In the video game world, we rarely get to see a character jump from the origin episode to the ninth installment, but it happened in Final Fantasy IX. There is some dispute as to whether they are the same character, as fans wonder if Vivi is a clone, but the similarity can’t be denied. Vivi may be tiny, but he has awesome powers that help him destroy evil. Vivi hates violence, but we get to see his coming of age story, even though he's only nine years old and the ending eludes to his demise, but that’s debatable based on who you talk to. Vivi is short, faceless, and one of the shyest dudes in the series, but his black magic definitely makes him one of the coolest.
Blue magic has always been a double edged sword in the franchise because it is incredibly intriguing to be able use the enemy’s attacks against them, but that novelty tends to lose its charm rather quickly. In Final Fantasy VI, we meet a Lord of the Flies reject by the name of Gau that you meet on the Veldt with a little help from some dried meat. Halfway through your adventure, you are separated from your four-legged, wildling friend and must regain his trust the same way it began. This is all good fun until you realize it’ll take hours upon hours for Gau to gain the attacks of all of his foes, especially when the same soldiers show up nine times in a row. Eye-burning aggravation and boredom is truly what makes Gau incredibly lame.
In 1987, at the age of five, I played my first RPG by the name of Final Fantasy. At first, I was dumbfounded by the fact that my character's’ health was not represented by hearts or a red meter, but by numbers. Most kids would see this as math homework, but I embraced the new style and began frantically trying to decide which four characters I would use; fighters or mages? One of the possible PCs is known simply as B. Belt, a crooked eyed dude with a headband and bulging muscles. Though he has no story, much like every other character in this game, he is by far the most unique once you know how to utilize him. At first, he seems utterly worthless as he doesn’t utilize magic and carry the best weapon or armor, but the surprise comes at level eight when you “accidentally” discover the fist is mightier than the sword. Eight hits for 400 damage definitely makes the Black Belt one of the coolest unarmed badasses in the series.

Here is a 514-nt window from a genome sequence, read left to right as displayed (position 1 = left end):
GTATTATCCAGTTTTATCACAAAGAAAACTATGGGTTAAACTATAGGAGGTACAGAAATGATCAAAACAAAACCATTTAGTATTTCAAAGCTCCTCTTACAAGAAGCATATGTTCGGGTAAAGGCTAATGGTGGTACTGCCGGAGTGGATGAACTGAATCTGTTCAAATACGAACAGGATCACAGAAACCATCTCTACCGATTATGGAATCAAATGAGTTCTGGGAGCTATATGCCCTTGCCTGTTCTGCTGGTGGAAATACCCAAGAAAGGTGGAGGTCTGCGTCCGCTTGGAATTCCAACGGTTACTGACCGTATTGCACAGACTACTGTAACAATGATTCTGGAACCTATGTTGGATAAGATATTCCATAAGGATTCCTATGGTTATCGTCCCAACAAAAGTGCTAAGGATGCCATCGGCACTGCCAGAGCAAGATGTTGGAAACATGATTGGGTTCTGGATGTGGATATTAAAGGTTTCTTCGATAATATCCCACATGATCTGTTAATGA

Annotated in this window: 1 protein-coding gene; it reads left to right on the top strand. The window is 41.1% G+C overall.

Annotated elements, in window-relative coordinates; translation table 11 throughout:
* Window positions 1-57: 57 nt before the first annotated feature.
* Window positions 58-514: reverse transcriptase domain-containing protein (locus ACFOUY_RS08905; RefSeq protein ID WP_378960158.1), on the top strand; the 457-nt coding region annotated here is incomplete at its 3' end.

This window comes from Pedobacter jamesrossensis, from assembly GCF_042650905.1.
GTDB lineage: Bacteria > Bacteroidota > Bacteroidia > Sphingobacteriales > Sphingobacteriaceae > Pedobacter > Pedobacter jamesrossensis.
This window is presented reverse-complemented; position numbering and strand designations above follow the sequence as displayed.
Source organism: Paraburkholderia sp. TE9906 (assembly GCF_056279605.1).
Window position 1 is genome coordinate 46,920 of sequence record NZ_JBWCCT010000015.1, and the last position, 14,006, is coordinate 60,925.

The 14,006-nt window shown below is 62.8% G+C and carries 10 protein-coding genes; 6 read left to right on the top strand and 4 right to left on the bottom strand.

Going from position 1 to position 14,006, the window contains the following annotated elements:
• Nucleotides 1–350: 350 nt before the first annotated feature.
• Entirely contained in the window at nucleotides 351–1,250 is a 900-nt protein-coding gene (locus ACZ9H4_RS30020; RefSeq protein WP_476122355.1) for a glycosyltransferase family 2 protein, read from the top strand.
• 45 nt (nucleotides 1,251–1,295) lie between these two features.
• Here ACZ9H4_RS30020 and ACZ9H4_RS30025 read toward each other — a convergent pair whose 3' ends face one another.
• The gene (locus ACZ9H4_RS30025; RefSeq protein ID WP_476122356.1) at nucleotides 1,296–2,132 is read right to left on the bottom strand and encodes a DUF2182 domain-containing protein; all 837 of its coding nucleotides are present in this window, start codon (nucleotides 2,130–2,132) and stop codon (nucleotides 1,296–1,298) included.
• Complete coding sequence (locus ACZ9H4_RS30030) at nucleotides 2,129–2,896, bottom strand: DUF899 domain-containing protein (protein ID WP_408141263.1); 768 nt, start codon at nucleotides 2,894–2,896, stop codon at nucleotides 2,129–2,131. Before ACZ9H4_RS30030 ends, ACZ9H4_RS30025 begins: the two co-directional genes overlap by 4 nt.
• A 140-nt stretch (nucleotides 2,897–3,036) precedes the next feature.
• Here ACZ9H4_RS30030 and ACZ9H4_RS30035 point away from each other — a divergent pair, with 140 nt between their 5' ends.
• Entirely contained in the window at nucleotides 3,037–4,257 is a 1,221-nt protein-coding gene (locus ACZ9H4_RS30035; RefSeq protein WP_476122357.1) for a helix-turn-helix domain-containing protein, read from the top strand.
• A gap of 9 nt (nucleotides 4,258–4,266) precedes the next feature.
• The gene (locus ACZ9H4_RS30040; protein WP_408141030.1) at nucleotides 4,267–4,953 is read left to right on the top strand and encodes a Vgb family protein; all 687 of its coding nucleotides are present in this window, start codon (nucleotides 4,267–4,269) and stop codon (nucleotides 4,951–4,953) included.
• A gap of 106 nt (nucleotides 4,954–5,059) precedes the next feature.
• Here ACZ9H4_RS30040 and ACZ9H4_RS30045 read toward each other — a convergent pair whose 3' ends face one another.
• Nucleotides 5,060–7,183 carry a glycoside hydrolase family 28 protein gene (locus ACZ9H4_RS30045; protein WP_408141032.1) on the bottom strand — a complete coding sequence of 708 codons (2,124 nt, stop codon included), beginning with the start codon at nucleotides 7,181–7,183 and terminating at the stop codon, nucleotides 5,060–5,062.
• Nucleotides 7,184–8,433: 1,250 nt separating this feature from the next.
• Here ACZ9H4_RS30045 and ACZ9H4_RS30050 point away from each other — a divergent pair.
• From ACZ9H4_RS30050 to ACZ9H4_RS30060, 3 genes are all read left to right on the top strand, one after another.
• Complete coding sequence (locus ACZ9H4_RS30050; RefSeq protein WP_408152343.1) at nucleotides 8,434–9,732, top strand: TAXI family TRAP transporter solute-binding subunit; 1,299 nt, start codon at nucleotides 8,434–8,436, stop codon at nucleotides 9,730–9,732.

It’s no surprise to anybody that gratuitous sex appeal is one of the cornerstones of Japanese gaming and animation, so it was only a matter of time before Final Fantasy implemented this. It all started with Tifa in part seven, with her cute face and Lara Croft-like body, and eventually graduated to massive cleavage in Final Fantasy X with the gothic chick, Lulu. Lulu was a nerd’s fantasy in the most stereotypical of ways: huge rack, stone-faced, tall stature, and holding a stuffed anime character. As a character, every single one of Lulu’s lines of dialogue involved a scoff and an argument to the contrary. In battle, the dark woman’s black magic is unsurpassed, until Yuna reaches her full potential and trumps Lulu in every possible way.
Captain Basch fon Ronsenberg first made his appearance in the prologue of Final Fantasy XII, as both a mentor to a deceased soldier and the treasonous murderer of a king. FFXII is quite popular with fans because of its customizable nature which lets any character use just about any weapon, armor, and accessories so aside. For me, OCD prevents me from giving Basch anything but a bow, thanks to the incredible opening FMV where he’s sniping bad guys from atop a galloping Chocobo. As far as storyline goes, they don’t get any cooler than a mid-thirties badass who’s good, then a prisoner, then a body guard, and finally the royal headguard of none other than Larsa. The only thing that could possibly make the captain cooler is if he kept his bushy beard.
Final Fantasy has had a character of just about every gender or race: human, cat, bear, blacksmith, thief, and even a pirate. Final Fantasy V introduced us to our first pirate character, but that was only the beginning, as we eventually discovered what not even the ship’s crew knew; she was a woman. Unfortunately, the blissful surprises end there, thanks to a cliche female character filled with “oh my’s,” but at least she has a ship, right? Her one redeeming quality is that this is where female cliches in the franchise ended. Without the failure of Faris, we wouldn't have the rebellious Rinoa or a suicidal soul such as Yuna. But, even with all this, Faris is still a lame character.